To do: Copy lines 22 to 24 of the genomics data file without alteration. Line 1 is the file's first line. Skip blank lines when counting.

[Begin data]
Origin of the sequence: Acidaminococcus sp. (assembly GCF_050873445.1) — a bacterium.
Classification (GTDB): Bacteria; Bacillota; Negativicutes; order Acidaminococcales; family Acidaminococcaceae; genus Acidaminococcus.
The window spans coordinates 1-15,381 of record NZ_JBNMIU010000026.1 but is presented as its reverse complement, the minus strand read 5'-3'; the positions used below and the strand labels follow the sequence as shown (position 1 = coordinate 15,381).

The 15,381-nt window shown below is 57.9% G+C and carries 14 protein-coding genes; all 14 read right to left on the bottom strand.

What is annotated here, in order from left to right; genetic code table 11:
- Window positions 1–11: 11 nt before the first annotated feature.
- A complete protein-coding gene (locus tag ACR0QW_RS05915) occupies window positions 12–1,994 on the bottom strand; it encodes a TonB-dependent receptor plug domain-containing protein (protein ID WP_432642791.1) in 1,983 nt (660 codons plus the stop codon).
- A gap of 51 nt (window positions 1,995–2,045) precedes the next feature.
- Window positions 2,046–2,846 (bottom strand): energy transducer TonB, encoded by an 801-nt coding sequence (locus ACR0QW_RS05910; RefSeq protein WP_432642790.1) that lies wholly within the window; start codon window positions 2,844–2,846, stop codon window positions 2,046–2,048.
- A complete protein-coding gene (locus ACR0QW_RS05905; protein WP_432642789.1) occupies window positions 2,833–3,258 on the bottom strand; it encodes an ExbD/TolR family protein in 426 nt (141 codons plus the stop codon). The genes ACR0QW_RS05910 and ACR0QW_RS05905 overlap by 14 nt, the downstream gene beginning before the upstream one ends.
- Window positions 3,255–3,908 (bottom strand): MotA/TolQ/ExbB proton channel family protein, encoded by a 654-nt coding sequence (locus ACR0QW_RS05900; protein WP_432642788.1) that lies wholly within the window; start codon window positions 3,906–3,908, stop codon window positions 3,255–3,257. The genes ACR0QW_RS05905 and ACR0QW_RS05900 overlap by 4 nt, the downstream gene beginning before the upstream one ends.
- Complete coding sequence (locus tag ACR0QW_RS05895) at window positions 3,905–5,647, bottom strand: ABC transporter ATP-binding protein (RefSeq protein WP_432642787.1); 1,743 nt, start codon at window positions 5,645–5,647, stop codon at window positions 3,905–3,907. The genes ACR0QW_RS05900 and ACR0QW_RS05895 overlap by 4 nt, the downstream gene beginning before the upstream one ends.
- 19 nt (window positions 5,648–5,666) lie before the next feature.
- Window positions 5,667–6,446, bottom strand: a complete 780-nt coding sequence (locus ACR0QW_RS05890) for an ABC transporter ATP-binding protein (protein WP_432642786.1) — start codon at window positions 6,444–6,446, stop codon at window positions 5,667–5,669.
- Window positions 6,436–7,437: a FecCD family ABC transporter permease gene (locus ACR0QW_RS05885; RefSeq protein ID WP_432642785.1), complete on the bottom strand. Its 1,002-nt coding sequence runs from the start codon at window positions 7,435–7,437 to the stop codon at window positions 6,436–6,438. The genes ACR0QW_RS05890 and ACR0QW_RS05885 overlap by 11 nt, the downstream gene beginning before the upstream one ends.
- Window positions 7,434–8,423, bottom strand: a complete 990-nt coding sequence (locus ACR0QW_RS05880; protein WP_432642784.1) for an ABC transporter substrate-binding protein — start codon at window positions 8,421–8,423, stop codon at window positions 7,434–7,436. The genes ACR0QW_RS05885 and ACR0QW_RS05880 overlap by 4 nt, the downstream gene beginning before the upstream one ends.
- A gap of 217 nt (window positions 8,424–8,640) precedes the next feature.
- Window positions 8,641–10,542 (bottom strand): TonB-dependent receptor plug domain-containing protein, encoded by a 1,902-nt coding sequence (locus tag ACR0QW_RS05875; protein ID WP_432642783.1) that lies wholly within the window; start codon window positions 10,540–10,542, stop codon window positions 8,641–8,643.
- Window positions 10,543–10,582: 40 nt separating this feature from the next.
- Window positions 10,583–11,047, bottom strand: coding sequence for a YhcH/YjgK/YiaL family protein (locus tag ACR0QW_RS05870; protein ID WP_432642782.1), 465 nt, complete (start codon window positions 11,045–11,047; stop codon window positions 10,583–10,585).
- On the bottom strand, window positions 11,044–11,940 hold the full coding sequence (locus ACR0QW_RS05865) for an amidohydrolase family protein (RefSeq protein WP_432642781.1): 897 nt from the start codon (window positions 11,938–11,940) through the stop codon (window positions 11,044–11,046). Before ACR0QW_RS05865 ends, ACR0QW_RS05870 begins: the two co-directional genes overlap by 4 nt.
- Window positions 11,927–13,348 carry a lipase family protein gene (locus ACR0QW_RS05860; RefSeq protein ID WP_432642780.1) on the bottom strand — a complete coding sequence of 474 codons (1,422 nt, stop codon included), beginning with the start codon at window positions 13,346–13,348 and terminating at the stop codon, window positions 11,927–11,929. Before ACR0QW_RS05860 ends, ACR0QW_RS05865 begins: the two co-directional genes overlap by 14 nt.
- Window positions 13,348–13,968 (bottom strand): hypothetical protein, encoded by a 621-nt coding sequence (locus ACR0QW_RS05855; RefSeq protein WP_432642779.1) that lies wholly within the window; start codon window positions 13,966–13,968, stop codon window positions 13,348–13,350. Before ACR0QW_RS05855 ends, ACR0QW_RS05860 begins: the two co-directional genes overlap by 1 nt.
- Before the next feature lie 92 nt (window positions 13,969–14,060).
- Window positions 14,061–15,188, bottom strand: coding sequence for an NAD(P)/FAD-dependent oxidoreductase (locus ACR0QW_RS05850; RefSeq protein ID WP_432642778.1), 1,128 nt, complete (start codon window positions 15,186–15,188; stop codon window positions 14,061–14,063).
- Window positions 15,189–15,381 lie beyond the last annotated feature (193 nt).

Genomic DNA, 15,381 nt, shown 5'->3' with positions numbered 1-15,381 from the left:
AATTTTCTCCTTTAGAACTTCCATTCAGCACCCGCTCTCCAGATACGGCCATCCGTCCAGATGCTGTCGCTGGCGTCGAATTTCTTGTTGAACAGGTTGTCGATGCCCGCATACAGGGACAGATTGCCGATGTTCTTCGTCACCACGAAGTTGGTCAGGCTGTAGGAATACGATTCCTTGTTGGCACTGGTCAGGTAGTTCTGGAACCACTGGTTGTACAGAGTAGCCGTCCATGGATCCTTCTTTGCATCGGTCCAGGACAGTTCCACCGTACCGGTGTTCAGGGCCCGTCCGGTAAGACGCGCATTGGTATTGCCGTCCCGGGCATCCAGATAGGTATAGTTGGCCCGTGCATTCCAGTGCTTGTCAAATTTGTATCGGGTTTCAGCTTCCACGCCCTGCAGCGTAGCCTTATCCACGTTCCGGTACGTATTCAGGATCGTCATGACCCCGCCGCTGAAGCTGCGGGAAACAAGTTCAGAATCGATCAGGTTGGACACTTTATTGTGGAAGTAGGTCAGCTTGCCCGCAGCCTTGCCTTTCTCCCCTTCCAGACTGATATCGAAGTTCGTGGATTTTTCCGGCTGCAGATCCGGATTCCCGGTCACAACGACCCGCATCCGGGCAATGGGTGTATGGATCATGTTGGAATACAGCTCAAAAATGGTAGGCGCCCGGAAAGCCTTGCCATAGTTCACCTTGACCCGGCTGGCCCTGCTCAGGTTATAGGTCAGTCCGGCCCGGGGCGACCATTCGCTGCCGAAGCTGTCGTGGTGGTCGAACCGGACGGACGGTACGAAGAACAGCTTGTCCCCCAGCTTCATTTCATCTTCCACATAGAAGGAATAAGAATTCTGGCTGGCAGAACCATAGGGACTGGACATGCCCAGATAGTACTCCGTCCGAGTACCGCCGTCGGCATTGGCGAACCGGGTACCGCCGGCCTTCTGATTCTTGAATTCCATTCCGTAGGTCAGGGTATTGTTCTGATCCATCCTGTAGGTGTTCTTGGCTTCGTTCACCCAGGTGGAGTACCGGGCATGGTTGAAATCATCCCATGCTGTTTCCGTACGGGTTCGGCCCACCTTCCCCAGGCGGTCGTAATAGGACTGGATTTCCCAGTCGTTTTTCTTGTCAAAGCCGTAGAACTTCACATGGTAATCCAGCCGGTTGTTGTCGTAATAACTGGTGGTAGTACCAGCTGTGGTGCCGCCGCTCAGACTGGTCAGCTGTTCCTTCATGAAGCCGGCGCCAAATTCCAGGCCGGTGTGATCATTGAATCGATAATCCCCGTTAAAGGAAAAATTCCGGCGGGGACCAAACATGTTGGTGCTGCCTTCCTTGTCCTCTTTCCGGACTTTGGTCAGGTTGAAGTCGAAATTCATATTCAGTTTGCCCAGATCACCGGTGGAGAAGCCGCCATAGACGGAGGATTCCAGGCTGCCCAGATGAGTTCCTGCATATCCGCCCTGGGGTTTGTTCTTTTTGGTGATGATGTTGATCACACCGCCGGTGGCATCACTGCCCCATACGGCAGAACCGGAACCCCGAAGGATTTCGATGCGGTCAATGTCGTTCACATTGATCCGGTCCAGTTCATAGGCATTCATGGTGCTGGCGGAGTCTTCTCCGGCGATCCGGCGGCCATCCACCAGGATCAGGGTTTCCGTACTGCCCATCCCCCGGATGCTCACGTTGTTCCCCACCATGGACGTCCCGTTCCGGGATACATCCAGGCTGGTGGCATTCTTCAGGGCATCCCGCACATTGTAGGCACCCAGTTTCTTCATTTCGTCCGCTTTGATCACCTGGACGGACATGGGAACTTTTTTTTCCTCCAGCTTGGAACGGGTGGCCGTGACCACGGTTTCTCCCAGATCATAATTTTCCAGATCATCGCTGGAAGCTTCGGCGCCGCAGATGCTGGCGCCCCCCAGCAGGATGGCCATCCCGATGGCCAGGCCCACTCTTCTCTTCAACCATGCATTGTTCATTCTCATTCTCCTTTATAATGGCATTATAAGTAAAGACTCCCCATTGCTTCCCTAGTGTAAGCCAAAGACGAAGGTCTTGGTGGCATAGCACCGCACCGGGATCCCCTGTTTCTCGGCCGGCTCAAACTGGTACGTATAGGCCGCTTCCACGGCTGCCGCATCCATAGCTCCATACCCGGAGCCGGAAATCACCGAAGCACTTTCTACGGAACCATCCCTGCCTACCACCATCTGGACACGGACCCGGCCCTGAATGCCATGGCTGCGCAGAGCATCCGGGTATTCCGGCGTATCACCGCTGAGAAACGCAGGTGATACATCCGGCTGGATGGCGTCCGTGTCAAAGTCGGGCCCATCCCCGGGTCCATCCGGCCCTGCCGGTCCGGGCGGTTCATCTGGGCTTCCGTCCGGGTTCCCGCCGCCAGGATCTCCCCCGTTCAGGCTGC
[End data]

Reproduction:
- Window positions 11,927–13,348 carry a lipase family protein gene (locus ACR0QW_RS05860; RefSeq protein ID WP_432642780.1) on the bottom strand — a complete coding sequence of 474 codons (1,422 nt, stop codon included), beginning with the start codon at window positions 13,346–13,348 and terminating at the stop codon, window positions 11,927–11,929. Before ACR0QW_RS05860 ends, ACR0QW_RS05865 begins: the two co-directional genes overlap by 14 nt.
- Window positions 13,348–13,968 (bottom strand): hypothetical protein, encoded by a 621-nt coding sequence (locus ACR0QW_RS05855; RefSeq protein WP_432642779.1) that lies wholly within the window; start codon window positions 13,966–13,968, stop codon window positions 13,348–13,350. Before ACR0QW_RS05855 ends, ACR0QW_RS05860 begins: the two co-directional genes overlap by 1 nt.
- Before the next feature lie 92 nt (window positions 13,969–14,060).